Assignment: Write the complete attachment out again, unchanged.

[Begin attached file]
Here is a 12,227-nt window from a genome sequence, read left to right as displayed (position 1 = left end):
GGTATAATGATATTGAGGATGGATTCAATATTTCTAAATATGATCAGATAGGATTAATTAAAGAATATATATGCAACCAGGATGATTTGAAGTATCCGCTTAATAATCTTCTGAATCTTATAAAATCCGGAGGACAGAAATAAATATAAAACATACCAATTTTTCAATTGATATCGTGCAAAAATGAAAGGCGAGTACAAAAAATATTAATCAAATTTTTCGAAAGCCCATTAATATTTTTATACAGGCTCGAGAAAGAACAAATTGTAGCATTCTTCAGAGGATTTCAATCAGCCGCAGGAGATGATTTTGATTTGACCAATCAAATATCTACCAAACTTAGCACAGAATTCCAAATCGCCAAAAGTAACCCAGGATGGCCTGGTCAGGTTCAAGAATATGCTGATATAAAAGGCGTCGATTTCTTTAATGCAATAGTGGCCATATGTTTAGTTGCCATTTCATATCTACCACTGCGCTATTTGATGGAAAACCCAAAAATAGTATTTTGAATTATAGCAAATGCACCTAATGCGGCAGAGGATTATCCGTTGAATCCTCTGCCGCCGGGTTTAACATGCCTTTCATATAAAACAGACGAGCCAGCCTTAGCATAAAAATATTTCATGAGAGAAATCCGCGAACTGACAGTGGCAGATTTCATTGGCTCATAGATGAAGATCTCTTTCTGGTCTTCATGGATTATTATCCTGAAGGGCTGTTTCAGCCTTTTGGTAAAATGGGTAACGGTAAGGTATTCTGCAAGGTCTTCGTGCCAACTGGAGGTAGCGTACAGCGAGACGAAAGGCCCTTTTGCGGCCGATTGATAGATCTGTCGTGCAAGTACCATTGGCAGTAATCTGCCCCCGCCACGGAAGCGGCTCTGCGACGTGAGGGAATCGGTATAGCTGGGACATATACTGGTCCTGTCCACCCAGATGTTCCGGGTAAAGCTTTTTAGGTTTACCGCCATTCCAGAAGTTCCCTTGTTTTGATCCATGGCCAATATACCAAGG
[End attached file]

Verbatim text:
Here is a 12,227-nt window from a genome sequence, read left to right as displayed (position 1 = left end):
GGTATAATGATATTGAGGATGGATTCAATATTTCTAAATATGATCAGATAGGATTAATTAAAGAATATATATGCAACCAGGATGATTTGAAGTATCCGCTTAATAATCTTCTGAATCTTATAAAATCCGGAGGACAGAAATAAATATAAAACATACCAATTTTTCAATTGATATCGTGCAAAAATGAAAGGCGAGTACAAAAAATATTAATCAAATTTTTCGAAAGCCCATTAATATTTTTATACAGGCTCGAGAAAGAACAAATTGTAGCATTCTTCAGAGGATTTCAATCAGCCGCAGGAGATGATTTTGATTTGACCAATCAAATATCTACCAAACTTAGCACAGAATTCCAAATCGCCAAAAGTAACCCAGGATGGCCTGGTCAGGTTCAAGAATATGCTGATATAAAAGGCGTCGATTTCTTTAATGCAATAGTGGCCATATGTTTAGTTGCCATTTCATATCTACCACTGCGCTATTTGATGGAAAACCCAAAAATAGTATTTTGAATTATAGCAAATGCACCTAATGCGGCAGAGGATTATCCGTTGAATCCTCTGCCGCCGGGTTTAACATGCCTTTCATATAAAACAGACGAGCCAGCCTTAGCATAAAAATATTTCATGAGAGAAATCCGCGAACTGACAGTGGCAGATTTCATTGGCTCATAGATGAAGATCTCTTTCTGGTCTTCATGGATTATTATCCTGAAGGGCTGTTTCAGCCTTTTGGTAAAATGGGTAACGGTAAGGTATTCTGCAAGGTCTTCGTGCCAACTGGAGGTAGCGTACAGCGAGACGAAAGGCCCTTTTGCGGCCGATTGATAGATCTGTCGTGCAAGTACCATTGGCAGTAATCTGCCCCCGCCACGGAAGCGGCTCTGCGACGTGAGGGAATCGGTATAGCTGGGACATATACTGGTCCTGTCCACCCAGATGTTCCGGGTAAAGCTTTTTAGGTTTACCGCCATTCCAGAAGTTCCCTTGTTTTGATCCATGGCCAATATACCAAGG